It’s not often that Kabul and New York City are compared to each other — one is the sprawling and ancient capital of Afghanistan, and the other is one of the world’s leading financial centers — but when it comes to climate, the two have more in common than many realize.
At least when it comes to temperatures.
Gotham tops out in the low 90s on average, just like Kabul, and both cities tend to see temperatures drop into the 20s when winter rolls around.
So why aren’t we comparing conditions in the northeast United States and the high plateau of Afghanistan more often. Because Kabul and its environs — situated at an elevation of more than 5,000 feet — have a cold semi-arid climate, with most of its annual precipitation concentrated in the winter and spring months. Like Denver, Phoenix, and the U.S. Southwest, it is a dry, low humidity place, despite the generally mild temperatures.
This fact has proven problematic for many of the U.S. soldiers who have been stationed near Kabul and in other parts of Afghanistan over the years. In even the best of situations, dehydration ranks among the most serious day-to-day risk that soldiers face, but in the desert climates of Asia and the Middle East that risk increases exponentially, creating a logistical challenge for the U.S. Army and others in the region to ensure that everyone on the ground is getting enough water and staying hydrated in a place that is — quite literally — trying to pull the moisture out of their bodies into thin air.
According to the Army, the average person should drink 75% of their body weight in water each day, adding additional water depending on how dry the local climate is and how much physical activity they’re doing. That means, for an active, 150 pound person, they’ll need to drink more than 144 ounces of water each day, or nine ounces per hour. That works out to more than eight average bottles of water every 24 hours, and more depending on how hot it is and what you’re doing.
Per person. Per day.
Good luck managing that need for thousands of soldiers spread across thousands of square miles.
A Country Drying Out
But the challenges of dehydration involves more than just soldiers in dry climates. Up to three-fourths of Americans are chronically dehydrated, and the condition can be far more debilitating than it might seem.
Mild dehydration — literally, not drinking enough water on a day-to-day basis — can impair cognitive performance by up to 20%, affecting reaction time, mental accuracy and memory. More severe cases, however, can result can result in seizures, brain damage, shock, and death.
It’s a widespread and potentially serious condition that sends more than half a million Americans to the hospital each year, costing the medical system more than $5.5 billion in hospital charges. On average, 10,000 people in the U.S. die as a result of severe dehydration annually.
Sustained, strenuous exercise is the most common culprit in severe cases — such as the 16-year-old high school football player who died in Florida in 2017 as the result of severe dehydration and heat stroke — and up to 80% of all amateur marathon runners are mildly dehydrated by the time they cross the finish line. At best, this is causing a roughly 29% decrease in performance. At worst, it’s a serious health risk.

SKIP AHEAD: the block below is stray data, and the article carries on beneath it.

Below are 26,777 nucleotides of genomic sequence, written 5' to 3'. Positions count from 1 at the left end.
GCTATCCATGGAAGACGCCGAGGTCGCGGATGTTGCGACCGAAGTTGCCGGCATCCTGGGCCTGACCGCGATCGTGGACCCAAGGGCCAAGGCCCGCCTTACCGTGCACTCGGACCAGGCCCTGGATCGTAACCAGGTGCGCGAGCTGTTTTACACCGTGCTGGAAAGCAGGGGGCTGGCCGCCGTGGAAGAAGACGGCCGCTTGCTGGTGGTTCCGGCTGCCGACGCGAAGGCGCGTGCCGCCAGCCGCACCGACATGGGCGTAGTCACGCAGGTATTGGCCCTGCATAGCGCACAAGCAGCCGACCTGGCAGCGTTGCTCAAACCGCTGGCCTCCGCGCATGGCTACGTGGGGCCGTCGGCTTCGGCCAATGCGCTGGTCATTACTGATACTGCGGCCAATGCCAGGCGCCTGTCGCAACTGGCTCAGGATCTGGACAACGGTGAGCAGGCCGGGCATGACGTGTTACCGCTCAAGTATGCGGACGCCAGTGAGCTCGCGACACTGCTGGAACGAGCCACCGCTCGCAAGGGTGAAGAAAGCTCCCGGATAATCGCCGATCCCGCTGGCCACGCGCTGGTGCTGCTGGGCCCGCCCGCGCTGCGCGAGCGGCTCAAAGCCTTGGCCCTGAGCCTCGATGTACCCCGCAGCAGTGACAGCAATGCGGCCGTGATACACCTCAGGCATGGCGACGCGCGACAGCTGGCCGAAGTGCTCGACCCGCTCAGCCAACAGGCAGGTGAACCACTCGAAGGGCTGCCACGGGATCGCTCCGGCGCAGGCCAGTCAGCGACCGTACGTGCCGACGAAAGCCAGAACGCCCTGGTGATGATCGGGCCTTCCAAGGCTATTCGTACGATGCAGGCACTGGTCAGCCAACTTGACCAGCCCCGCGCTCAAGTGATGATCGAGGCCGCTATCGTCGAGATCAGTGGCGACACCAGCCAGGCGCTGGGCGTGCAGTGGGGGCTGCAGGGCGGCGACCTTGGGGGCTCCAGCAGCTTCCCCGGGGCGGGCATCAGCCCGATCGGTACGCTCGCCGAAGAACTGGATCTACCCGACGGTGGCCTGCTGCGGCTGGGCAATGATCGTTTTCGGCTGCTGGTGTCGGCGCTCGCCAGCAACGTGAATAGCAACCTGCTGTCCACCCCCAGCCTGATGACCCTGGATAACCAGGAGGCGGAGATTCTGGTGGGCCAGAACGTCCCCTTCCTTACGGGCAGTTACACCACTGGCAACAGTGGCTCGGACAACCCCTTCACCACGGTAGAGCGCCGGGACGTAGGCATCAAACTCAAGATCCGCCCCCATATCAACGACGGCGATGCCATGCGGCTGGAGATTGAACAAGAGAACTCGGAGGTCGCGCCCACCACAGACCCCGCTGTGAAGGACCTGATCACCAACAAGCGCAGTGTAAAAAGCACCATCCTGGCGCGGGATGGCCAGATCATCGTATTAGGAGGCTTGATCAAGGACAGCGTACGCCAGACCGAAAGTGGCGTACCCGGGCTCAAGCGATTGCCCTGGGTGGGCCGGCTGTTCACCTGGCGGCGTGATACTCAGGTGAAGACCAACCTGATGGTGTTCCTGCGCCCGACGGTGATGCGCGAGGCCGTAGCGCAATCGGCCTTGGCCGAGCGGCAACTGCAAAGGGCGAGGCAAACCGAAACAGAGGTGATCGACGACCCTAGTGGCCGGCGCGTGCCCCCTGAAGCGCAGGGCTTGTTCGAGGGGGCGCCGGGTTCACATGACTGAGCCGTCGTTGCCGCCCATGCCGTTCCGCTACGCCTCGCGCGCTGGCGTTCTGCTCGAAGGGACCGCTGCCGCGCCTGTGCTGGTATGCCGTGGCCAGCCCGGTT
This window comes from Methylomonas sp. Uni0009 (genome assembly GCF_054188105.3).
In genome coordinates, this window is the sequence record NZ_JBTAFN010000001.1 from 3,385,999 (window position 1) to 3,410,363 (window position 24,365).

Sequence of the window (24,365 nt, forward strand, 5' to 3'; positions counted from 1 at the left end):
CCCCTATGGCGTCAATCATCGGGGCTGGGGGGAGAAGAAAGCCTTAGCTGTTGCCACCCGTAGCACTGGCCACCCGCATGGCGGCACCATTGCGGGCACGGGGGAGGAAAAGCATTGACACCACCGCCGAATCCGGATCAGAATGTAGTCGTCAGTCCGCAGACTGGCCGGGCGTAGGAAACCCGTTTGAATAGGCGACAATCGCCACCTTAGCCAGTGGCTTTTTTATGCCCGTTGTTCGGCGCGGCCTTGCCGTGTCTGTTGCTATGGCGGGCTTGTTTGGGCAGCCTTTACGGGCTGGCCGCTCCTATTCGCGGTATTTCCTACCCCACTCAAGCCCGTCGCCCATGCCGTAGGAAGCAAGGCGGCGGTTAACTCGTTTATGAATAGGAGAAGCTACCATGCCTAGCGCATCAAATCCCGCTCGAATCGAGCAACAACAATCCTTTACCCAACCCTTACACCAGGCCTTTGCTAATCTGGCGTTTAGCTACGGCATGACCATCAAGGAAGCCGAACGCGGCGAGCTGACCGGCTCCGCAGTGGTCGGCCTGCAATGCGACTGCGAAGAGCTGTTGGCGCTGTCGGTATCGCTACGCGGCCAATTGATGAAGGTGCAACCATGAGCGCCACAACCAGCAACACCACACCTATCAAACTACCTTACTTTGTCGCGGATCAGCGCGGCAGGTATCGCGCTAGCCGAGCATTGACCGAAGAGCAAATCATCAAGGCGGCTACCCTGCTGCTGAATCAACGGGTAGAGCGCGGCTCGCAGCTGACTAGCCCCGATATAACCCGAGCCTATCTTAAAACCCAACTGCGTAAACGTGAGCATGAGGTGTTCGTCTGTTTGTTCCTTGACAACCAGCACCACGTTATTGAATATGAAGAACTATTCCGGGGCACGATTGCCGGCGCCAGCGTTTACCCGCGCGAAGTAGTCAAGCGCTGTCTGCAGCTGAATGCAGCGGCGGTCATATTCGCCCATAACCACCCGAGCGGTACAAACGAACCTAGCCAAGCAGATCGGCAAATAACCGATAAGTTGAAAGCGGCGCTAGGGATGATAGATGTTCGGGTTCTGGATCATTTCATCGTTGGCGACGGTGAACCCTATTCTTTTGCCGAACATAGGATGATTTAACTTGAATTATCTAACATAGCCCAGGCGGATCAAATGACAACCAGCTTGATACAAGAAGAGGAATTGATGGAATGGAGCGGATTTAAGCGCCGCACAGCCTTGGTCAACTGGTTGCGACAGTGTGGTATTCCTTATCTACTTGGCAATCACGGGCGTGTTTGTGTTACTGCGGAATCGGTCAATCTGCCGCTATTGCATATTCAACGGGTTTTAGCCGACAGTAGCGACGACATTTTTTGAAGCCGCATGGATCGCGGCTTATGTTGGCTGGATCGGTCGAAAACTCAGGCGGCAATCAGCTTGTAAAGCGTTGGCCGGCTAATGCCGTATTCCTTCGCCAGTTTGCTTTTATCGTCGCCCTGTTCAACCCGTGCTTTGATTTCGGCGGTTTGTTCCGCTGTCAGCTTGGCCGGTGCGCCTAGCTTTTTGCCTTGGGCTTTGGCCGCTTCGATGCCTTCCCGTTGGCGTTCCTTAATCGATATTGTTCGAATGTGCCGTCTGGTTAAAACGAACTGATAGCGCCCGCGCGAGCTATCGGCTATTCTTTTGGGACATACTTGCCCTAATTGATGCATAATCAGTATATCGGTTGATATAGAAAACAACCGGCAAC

Testing the Impossible
But dehydration is also notoriously difficult to monitor and test for, in part because the symptoms can vary so widely from person to person, and can be easy to mistake for other causes. Irritability, headache, weakness, dizziness, cramps, chills, heartburn, vomiting, nausea … these are symptoms that everyone has experienced and can all be traced back to many different underlying causes.
Thirst is a notoriously poor indicator — we can lose over 1.5 liters of fluid before even feeling thirsty, at which point we’d be well on the way to being dehydrated — but it turns out our sweat holds clues to our hydration levels, including biological signals that show up as we become dehydrated and as we rehydrate.
Nix, a startup biotech company in Boston, is developing a wearable, single-use patch that
monitors hydration in real-time using a proprietary hydrogel technology that was developed at Harvard University. This biosensor can detect changes in an individual’s sweat as he or she dehydrates and rehydrates, including the level of electrolyte losses, indicating when to drink, what to drink, and how much to drink.
Users simply apply the patch, go about their day or their workout, and then throw the patch away once they’re done.
If they start to get dehydrated, visual cues on the patch will notify them before it gets out of hand. As they rehydrate, the warning will reset and the patch will go back to normal. This way, the user will get actionable information, in the moment that a decision needs to be made, and can take steps to correct the problem.
Nix is starting out with patches for athletes but is looking well beyond that niche for future products. In addition to hydration monitoring across a variety of categories, including health and wellness, beauty, women’s health, infant health and nutrition, the company’s sensor platform can be chemically tuned to respond to a wide range of environmental and biological stimuli, measuring subtle changes in biomarkers present in body fluids such as sweat, tears, blood, urine, breast milk, and saliva. This means potential applications in skin care, oral health, neonatal nutrition, and more.